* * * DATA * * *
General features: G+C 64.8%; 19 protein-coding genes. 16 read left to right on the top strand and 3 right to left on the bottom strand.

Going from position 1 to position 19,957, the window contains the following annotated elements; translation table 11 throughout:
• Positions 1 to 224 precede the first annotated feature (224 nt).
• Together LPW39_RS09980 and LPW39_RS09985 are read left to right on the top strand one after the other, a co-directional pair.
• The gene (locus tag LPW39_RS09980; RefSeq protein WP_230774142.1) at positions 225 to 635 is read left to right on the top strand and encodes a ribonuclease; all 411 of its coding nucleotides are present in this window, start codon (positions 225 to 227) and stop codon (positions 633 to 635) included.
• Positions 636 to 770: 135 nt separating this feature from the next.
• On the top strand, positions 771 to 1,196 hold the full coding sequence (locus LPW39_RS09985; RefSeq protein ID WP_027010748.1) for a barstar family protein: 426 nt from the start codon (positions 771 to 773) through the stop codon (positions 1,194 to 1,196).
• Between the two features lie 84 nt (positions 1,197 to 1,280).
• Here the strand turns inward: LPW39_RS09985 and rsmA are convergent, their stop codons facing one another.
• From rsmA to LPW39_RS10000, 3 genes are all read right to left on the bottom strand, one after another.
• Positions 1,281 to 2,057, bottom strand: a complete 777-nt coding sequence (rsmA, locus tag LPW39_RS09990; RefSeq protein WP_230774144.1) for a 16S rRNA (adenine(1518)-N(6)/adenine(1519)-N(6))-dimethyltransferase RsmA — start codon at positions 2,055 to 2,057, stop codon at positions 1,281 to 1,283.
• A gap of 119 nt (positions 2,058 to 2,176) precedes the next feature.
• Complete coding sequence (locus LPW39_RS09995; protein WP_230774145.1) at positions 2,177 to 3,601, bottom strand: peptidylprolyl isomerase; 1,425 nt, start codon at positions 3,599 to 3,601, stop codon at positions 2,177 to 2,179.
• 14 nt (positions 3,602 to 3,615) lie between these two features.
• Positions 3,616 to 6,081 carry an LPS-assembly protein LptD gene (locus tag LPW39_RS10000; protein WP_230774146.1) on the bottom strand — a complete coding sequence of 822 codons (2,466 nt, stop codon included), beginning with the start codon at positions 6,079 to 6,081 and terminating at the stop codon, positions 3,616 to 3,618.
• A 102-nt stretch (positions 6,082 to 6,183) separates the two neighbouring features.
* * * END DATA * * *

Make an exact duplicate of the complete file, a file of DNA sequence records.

General features: G+C 64.8%; 19 protein-coding genes. 16 read left to right on the top strand and 3 right to left on the bottom strand.

Going from position 1 to position 19,957, the window contains the following annotated elements; translation table 11 throughout:
• Positions 1 to 224 precede the first annotated feature (224 nt).
• Together LPW39_RS09980 and LPW39_RS09985 are read left to right on the top strand one after the other, a co-directional pair.
• The gene (locus tag LPW39_RS09980; RefSeq protein WP_230774142.1) at positions 225 to 635 is read left to right on the top strand and encodes a ribonuclease; all 411 of its coding nucleotides are present in this window, start codon (positions 225 to 227) and stop codon (positions 633 to 635) included.
• Positions 636 to 770: 135 nt separating this feature from the next.
• On the top strand, positions 771 to 1,196 hold the full coding sequence (locus LPW39_RS09985; RefSeq protein ID WP_027010748.1) for a barstar family protein: 426 nt from the start codon (positions 771 to 773) through the stop codon (positions 1,194 to 1,196).
• Between the two features lie 84 nt (positions 1,197 to 1,280).
• Here the strand turns inward: LPW39_RS09985 and rsmA are convergent, their stop codons facing one another.
• From rsmA to LPW39_RS10000, 3 genes are all read right to left on the bottom strand, one after another.
• Positions 1,281 to 2,057, bottom strand: a complete 777-nt coding sequence (rsmA, locus tag LPW39_RS09990; RefSeq protein WP_230774144.1) for a 16S rRNA (adenine(1518)-N(6)/adenine(1519)-N(6))-dimethyltransferase RsmA — start codon at positions 2,055 to 2,057, stop codon at positions 1,281 to 1,283.
• A gap of 119 nt (positions 2,058 to 2,176) precedes the next feature.
• Complete coding sequence (locus LPW39_RS09995; protein WP_230774145.1) at positions 2,177 to 3,601, bottom strand: peptidylprolyl isomerase; 1,425 nt, start codon at positions 3,599 to 3,601, stop codon at positions 2,177 to 2,179.
• 14 nt (positions 3,602 to 3,615) lie between these two features.
• Positions 3,616 to 6,081 carry an LPS-assembly protein LptD gene (locus tag LPW39_RS10000; protein WP_230774146.1) on the bottom strand — a complete coding sequence of 822 codons (2,466 nt, stop codon included), beginning with the start codon at positions 6,079 to 6,081 and terminating at the stop codon, positions 3,616 to 3,618.
• A 102-nt stretch (positions 6,082 to 6,183) separates the two neighbouring features.